Arguing with cops. Don't ever do it. Tell your story to the judge after. Your parents told you this when your were around twelve, right? Unless you are determined to be a social activist civil disobedient hero. Many cops are assholes.

That has nothing to do with bad homeland security law. None. Apples & Oranges there.
posted by bukvich at 3:45 PM on April 11, 2005

Exxon Mobil - Fuck Yeah!
posted by pieisexactlythree at 4:28 PM on April 11, 2005

In all seriousness though, the power dynamic in this situation does raise some questions about corporate personhood (among other things). Afterall, what we have is the apparatus of the state (cops) acting on behalf of a legal entity (Exxon-Mobil) in a way that is unthinkable for actual individuals, save perhaps the very rich.

A dude standing outside my house with a camera might raise some legitimate fears that he wants to come back later and rob me or worse, but I'd have a hell of a time trying to get cops to go and hassle him over it. It all reeks of a very smarmy alliance between the interests of the state and the economic powers that be in that community.
posted by pieisexactlythree at 5:33 PM on April 11, 2005

That has nothing to do with bad homeland security law. None. Apples & Oranges there

I know the post was rather jumbly, but there's no mention of homeland security "law" in it. Rather, If Had an Anus postulated (I think) that homeland security is being used as an excuse for some very unacceptable behavior by law enforcement at every level (see that Best Buy counterfeiting story).

When asked by the course instructor about what actions he would be taking in filing a report about the group, the off-duty sheriff's department officer refused to answer, and instead responded aggressively that he was going to call in "homeland security" people who would detain the group into the night.

Like other law enforcement officials, they're using the boogeyman of "homeland insecurity" to scare people who have not committed nor been charged with a crime. Are they using "homeland security" as an excuse? Well, we are all a little nervous in this post 9/11 world...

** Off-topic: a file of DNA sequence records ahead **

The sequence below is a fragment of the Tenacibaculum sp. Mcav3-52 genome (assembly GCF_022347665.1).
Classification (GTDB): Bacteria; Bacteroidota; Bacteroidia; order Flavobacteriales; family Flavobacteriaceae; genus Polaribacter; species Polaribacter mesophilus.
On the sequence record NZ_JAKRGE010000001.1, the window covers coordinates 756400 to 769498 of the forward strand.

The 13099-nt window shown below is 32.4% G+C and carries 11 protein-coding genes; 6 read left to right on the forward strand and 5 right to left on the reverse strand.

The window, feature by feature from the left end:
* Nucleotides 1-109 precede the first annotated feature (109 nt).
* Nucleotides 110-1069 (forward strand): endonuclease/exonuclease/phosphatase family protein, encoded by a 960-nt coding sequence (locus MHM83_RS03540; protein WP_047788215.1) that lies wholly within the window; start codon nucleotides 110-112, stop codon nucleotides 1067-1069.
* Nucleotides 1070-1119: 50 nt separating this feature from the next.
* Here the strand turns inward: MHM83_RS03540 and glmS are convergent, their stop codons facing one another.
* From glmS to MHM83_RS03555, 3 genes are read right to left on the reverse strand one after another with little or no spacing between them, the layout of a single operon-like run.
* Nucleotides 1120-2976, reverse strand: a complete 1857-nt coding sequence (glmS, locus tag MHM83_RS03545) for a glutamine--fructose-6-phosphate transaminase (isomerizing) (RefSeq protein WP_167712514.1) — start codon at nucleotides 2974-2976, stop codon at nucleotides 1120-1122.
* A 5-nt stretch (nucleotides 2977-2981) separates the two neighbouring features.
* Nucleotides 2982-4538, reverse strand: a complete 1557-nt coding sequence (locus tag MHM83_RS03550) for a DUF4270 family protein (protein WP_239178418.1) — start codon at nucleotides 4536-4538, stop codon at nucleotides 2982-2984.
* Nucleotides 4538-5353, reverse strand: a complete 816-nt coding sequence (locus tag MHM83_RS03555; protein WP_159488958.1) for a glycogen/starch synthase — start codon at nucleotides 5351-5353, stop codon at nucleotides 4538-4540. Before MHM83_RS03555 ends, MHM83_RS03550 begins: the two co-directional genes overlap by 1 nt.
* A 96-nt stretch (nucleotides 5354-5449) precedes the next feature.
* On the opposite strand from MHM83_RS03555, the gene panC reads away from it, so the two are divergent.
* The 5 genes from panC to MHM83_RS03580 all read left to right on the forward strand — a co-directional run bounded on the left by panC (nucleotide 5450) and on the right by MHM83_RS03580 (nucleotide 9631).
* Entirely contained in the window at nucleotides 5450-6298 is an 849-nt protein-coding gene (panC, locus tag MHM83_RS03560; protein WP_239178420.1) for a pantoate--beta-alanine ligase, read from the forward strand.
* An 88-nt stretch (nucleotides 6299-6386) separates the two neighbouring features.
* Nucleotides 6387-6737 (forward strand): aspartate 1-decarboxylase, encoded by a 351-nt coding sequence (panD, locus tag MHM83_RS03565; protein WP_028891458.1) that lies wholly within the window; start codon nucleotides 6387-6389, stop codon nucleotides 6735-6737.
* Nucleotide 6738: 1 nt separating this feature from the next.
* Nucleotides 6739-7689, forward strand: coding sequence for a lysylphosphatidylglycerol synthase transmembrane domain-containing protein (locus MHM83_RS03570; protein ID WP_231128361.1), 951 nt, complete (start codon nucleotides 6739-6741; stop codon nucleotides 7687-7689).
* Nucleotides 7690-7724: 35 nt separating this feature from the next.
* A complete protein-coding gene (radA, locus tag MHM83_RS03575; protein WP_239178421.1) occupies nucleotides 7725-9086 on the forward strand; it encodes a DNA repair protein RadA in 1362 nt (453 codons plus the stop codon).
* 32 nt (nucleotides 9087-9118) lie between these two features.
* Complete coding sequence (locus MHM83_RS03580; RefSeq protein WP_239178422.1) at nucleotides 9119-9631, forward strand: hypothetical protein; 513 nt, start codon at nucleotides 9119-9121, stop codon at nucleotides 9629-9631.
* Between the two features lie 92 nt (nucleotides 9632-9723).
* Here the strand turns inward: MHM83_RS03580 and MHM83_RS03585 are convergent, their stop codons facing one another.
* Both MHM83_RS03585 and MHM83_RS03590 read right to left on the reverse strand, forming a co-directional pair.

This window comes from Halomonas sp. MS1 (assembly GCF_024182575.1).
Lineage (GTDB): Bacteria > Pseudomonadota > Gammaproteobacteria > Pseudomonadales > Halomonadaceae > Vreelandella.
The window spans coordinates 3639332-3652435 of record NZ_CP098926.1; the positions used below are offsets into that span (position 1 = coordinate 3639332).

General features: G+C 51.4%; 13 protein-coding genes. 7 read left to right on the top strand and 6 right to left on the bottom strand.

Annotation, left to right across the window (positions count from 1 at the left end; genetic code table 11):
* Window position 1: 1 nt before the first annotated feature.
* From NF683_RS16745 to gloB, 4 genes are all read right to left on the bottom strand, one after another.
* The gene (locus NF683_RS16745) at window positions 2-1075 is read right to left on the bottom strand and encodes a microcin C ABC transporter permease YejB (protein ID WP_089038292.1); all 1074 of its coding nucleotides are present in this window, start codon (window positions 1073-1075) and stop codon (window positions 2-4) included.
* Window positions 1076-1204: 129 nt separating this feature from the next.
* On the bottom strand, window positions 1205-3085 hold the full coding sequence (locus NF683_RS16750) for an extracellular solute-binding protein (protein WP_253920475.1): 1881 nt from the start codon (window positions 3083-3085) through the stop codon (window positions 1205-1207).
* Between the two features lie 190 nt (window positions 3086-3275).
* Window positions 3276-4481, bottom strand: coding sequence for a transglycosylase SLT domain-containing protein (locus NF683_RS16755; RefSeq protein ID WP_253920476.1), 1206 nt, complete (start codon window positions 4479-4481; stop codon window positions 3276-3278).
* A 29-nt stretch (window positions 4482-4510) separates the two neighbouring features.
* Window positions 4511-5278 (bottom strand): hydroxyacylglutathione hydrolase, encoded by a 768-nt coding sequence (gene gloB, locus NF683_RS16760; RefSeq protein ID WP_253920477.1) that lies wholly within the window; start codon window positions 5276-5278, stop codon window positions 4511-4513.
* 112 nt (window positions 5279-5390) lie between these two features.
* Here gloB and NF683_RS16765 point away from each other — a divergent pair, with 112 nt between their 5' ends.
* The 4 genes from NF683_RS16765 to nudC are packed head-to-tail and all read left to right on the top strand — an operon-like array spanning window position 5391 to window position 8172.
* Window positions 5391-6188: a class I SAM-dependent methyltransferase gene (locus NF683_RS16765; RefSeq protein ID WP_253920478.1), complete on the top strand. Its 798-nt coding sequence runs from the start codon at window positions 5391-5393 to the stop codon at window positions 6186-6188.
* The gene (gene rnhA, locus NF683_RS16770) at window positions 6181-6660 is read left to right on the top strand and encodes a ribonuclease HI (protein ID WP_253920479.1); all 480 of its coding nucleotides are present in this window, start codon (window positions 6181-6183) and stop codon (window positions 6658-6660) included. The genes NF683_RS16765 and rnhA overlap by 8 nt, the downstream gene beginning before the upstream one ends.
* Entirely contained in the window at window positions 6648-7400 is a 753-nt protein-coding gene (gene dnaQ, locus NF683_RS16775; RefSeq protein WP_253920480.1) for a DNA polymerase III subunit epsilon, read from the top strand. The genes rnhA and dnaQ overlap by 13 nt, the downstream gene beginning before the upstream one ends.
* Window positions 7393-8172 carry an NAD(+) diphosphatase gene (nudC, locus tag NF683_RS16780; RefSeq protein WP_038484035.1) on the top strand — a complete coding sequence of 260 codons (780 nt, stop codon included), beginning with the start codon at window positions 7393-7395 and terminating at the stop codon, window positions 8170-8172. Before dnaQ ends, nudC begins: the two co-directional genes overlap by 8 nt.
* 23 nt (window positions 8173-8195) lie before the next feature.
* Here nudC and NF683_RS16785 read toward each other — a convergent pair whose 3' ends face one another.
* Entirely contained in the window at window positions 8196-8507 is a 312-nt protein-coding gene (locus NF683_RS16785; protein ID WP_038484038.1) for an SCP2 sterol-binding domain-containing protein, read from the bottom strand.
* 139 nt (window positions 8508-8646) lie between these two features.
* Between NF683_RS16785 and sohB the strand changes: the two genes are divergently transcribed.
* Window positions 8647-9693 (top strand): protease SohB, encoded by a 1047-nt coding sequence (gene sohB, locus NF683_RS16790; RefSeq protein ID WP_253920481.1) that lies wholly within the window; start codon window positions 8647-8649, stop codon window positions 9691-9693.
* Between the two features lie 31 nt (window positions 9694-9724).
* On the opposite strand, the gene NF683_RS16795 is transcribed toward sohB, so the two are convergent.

On preview: as soon as I saw the mention of off-duty officers in uniform, I knew it was Louisiana. I've heard stories about police getting in fights with off-duty police working security for clubs. Now I actually believe it.
posted by mrgrimm at 5:43 PM on April 11, 2005

Self-post, but a friend e-mailed me a tale of his experiences trying to take pictures of the railroad tracks around DC, despite the fact that he was a railroad employee, carrying documents from the railroad, explicitly stating that he had permission to photograph on railroad property. I posted it here.
posted by Devils Rancher at 6:19 PM on April 11, 2005

I suspect there's more to this story. If the Attorney General fired him after the security-slash-police filed a complaint, it certainly suggests that the security-slash-police might have had some legitimate basis for obstructing the photography.

As other posters observed, it's not as if there aren't all kinds of other vulnerable infrastructure in this country which it is now illegal to photograph, from any vantage point, including public rights of way.

Anyone who suggests that an oil refinery ought, solely on the basis of its private ownership, to be less well-protected from terrorist threats than other kinds big-explosion-large-toxic-plume infrastructure just isn't thinking straight.
posted by MattD at 6:22 PM on April 11, 2005

Odinsdream -- don't get me wrong. I'm as unconvinced as you of the merits of anti-photo-taking policies. However, their merits aside, these policies exist and are widespread, and there's no evidence of particularlized enforcement of them to defend private infrastructure (refineries) as opposed to public (bridges, etc.) or application of them against students. Indeed, policies like this hardly work if they're only enforced against suspicious looking characters.